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Inclusion, Inc.; Exceptional Child Center, Inc.; Living v. Richard Armstrong

April 12, 2012


The opinion of the court was delivered by: B. Lynn Winmill Chief Judge United States District Court


Before the Court is Defendants' Motion for Reconsideration (Dkt. 40), Plaintiffs' Motion for Entry of Judgment (Dkt. 43) and Plaintiffs' Motion to Expedite (Dkt. 44). Having considered the parties' briefing and being familiar with the record, the Court will deny reconsideration and enter judgment, thus rendering moot the Motion to Expedite.


Plaintiffs are five Idaho corporations providing "residential habilitation" services to Medicaid eligible individuals in supported living settings in the state of Idaho. Stip. Facts, Dkt. 28 at 2-3. Residential habilitation services help Medicaid participants to reside in the community by providing skills training, assistance with decision-making, socialization, mobility, and activities of daily living (e.g. eating, bathing). Id. Defendants are Richard Armstrong -- Director of Idaho's Department of Health and Welfare (IDHW), and Leslie Clement -- an IDHW Deputy Director and former IDHW Division of Medicaid Administrator. Id. at 2.

Plaintiffs filed this action seeking to enjoin changes to IDHW's reimbursement rates for service providers -- such as Plaintiffs -- arguing that the proposed rate changes violated state and federal law. The parties agreed the matter could be decided on stipulated facts, without need for a trial. After reviewing the Stipulated Facts and considering the parties' arguments, this Court granted summary judgment to Plaintiffs and against Defendants. Memorandum Decision & Order, Dkt. 39. Defendants now seek reconsideration of that decision, and Plaintiffs move for entry of judgment.


A motion to reconsider an interlocutory ruling requires an analysis of two important principles: (1) error must be corrected, and (2) judicial efficiency demands forward progress. The former principle has led courts to hold that a denial of a motion to dismiss or for summary judgment may be reconsidered at any time before final judgment. Preaseau v. Prudential Insurance Co., 591 F.2d 74, 79-80 (9th Cir. 1979). While even an interlocutory decision becomes the "law of the case," it is not necessarily carved in stone.

Justice Oliver Wendell Holmes concluded that the "law of the case" doctrine "merely expresses the practice of courts generally to refuse to reopen what has been decided, not a limit to their power." Messinger v. Anderson, 225 U.S. 436, 444 (1912). "The only sensible thing for a trial court to do is to set itself right as soon as possible when convinced that the law of the case is erroneous. There is no need to await reversal." In re Airport Car Rental Antitrust Litigation, 521 F.Supp. 568, 572 (N.D.Cal. 1981)(Schwartzer, J.). However, the need to be right must co-exist with the need for forward progress. A court's opinions "are not intended as mere first drafts, subject to revision and reconsideration at a litigant's pleasure." Quaker Alloy Casting Co. v. Gulfco Indus., Inc., 123 F.R.D. 282, 288 (N.D.Ill.1988).

Reconsideration of a court's prior ruling under Federal Rule of Civil Procedure 59(e) is appropriate "if (1) the district court is presented with newly discovered evidence, (2) the district court committed clear error or made an initial decision that was manifestly unjust, or (3) there is an intervening change in controlling law." S.E.C. v. Platforms Wireless Int'l Corp., 617 F.3d 1072, 1100 (9th Cir. 2010) (citation omitted). Defendants here seek reconsideration under all three bases.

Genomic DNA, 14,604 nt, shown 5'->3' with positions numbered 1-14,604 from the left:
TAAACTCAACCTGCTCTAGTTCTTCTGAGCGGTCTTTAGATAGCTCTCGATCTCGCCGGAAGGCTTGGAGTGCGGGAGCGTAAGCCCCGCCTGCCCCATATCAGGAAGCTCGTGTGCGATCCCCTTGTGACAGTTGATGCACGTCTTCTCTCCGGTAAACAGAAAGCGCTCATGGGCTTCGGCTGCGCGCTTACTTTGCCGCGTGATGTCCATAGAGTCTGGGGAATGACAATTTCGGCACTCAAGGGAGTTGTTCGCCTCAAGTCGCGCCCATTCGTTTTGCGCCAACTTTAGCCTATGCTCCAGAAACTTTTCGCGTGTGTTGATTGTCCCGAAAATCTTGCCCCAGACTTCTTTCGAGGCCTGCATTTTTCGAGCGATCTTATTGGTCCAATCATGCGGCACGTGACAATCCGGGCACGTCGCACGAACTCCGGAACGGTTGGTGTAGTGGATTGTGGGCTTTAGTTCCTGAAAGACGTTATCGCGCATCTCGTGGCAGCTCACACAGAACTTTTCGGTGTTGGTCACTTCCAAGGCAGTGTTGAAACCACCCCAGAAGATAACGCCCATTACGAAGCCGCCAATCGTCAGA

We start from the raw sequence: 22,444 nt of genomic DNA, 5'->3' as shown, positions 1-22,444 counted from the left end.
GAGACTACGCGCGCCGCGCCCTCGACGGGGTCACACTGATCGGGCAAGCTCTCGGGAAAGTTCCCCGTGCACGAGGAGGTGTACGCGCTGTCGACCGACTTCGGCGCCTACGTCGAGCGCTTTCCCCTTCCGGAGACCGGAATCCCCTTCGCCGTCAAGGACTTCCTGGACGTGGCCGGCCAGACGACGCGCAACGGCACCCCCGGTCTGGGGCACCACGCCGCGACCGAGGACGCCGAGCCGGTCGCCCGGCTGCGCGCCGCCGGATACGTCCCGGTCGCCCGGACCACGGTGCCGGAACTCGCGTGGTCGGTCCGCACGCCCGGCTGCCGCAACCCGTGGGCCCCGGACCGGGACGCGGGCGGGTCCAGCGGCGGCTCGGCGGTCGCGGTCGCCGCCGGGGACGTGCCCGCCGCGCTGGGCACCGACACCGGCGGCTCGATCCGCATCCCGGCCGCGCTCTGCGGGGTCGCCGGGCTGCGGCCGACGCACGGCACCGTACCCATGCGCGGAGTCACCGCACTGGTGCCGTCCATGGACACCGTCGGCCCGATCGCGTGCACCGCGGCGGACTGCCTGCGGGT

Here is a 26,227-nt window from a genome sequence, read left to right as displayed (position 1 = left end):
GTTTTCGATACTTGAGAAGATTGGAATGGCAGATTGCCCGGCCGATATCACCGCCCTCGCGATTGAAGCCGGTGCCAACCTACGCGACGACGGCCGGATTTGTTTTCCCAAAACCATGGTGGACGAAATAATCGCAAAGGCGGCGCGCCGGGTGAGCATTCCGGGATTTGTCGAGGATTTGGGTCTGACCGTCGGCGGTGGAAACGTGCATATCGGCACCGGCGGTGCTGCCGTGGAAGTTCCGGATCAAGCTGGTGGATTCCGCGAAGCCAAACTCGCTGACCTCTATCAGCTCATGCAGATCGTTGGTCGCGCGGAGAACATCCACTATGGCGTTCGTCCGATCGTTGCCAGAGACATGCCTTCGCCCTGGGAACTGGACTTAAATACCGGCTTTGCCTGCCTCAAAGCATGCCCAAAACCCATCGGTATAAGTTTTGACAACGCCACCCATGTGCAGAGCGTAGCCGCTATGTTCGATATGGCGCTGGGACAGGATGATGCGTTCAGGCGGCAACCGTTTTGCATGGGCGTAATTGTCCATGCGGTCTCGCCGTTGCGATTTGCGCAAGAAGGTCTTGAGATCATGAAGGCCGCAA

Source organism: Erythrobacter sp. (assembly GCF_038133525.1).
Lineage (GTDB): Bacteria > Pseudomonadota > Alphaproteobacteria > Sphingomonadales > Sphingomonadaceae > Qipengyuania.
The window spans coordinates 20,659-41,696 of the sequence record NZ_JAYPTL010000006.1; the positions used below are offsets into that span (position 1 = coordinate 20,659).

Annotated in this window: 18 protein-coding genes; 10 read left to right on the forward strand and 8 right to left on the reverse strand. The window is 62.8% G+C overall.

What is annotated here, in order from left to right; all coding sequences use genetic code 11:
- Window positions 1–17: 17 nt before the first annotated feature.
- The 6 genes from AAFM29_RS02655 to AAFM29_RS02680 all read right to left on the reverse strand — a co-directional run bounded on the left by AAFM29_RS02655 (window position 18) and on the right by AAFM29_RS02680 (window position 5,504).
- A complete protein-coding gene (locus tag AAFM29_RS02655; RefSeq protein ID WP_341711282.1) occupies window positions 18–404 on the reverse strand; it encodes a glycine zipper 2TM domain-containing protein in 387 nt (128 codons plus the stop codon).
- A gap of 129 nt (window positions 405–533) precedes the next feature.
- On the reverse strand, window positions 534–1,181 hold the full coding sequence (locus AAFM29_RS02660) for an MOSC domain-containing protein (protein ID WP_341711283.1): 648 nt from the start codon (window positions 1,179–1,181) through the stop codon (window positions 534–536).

1. New Evidence

Defendants first argue that the Court should reconsider its decision based on newly discovered evidence: two errors in the parties' Stipulations of Fact, discovered after the stipulations were submitted to the Court; and previously unavailable data regarding bids by service providers for an emergency placement services contract. According to Defendants, the number of participants receiving supported living services, as stipulated by the parties, reflects a clerical error, and should have been much lower.*fn1 Defendants state that the stipulated rate for intense support services -- $496.56 -- is also incorrect, and should have been $413.82. Pugatch Dec., Dkt. 40-3 ¶ 4. Defendants do not discuss how either error warrants reconsideration, except to note that the Court's decision "rests in part on" the incorrect data. Def. Br., Dkt. 40-1 at 4. Defendants further argue that bids for an emergency placement services contract, unavailable before December 2011, also support reconsideration.

The Court finds that the proffered new evidence fails to support reconsideration for three reasons. First, the errors in the parties' stipulated facts are not new; Defendants have not shown, nor do they argue, that the evidence was unavailable or could not have been discovered at the time the parties submitted stipulated facts to the Court. C.f. Lainez-Ortiz v. INS, 96 F.3d 393, 400 (9th Cir. 1996)(requiring newly discovered evidence to have been previously unavailable, in order to warrant reopening proceedings). As to the bids for the emergency placement services contract, the Court finds such evidence immaterial to the costs and reimbursement rates for residential habilitation service providers.

Second, although Defendants cite a declaration from Sheila Pugatch (IDHW's Principal Financial Specialist), to support that the two stipulations are in error, there is no indication that Plaintiffs agree. Absent further proceedings or a stipulation by Plaintiffs, ...

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